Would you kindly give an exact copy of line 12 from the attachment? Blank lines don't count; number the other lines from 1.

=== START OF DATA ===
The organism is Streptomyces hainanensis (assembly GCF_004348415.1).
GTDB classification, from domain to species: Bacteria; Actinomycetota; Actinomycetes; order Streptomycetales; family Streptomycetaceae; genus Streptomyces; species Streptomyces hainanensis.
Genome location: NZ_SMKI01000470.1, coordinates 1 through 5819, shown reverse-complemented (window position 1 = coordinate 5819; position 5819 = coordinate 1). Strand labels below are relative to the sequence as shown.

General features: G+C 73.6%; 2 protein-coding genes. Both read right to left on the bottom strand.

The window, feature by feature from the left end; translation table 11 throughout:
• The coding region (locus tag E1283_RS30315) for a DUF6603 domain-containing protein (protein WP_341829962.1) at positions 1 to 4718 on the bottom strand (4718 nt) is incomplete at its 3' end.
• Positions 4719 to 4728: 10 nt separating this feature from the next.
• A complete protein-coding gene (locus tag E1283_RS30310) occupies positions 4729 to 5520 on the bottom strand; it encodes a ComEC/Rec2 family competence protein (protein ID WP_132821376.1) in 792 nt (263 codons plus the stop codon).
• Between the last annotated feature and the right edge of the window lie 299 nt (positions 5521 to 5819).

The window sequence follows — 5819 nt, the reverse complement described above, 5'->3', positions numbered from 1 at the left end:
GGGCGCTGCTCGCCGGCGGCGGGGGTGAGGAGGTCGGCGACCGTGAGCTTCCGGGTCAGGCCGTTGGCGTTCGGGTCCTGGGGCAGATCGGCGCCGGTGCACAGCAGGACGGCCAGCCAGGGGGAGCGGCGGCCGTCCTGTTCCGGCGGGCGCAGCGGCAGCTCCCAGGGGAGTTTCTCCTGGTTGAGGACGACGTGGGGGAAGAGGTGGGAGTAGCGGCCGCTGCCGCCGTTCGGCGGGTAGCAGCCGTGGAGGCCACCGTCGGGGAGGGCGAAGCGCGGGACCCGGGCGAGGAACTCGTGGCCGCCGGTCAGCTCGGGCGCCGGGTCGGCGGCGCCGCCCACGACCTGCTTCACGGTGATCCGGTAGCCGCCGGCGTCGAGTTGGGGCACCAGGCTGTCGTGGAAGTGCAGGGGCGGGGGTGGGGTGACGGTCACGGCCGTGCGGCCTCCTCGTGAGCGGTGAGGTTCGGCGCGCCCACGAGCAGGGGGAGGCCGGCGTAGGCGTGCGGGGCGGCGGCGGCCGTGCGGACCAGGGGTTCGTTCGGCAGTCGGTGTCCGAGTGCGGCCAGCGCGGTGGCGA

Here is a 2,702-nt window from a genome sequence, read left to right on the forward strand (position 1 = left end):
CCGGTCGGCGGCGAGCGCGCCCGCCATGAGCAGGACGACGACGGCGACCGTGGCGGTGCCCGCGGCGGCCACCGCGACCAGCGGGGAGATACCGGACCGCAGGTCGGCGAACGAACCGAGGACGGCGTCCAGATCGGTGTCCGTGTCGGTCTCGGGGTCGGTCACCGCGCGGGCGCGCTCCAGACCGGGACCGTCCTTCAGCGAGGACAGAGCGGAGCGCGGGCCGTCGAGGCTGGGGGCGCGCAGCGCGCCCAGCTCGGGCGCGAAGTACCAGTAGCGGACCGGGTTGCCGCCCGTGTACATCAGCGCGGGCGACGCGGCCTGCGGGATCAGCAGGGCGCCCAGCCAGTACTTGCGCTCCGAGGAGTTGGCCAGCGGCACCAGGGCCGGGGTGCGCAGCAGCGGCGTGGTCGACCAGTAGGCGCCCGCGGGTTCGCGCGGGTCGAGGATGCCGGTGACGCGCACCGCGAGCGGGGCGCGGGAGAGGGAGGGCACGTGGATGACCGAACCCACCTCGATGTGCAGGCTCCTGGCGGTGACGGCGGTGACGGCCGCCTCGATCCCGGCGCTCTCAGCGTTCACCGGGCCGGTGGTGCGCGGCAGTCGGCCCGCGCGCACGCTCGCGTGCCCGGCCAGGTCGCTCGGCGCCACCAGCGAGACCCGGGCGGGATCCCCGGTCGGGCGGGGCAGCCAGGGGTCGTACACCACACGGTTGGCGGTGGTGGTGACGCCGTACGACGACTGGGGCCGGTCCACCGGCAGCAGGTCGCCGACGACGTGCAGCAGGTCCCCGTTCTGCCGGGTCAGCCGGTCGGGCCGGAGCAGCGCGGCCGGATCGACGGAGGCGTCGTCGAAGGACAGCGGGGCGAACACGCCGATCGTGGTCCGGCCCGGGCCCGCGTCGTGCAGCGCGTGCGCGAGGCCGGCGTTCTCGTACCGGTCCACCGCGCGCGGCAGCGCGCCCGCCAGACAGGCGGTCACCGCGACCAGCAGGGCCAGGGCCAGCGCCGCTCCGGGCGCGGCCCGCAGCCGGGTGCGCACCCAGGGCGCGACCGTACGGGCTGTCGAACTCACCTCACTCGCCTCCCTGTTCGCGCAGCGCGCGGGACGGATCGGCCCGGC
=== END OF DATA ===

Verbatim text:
Here is a 2,702-nt window from a genome sequence, read left to right on the forward strand (position 1 = left end):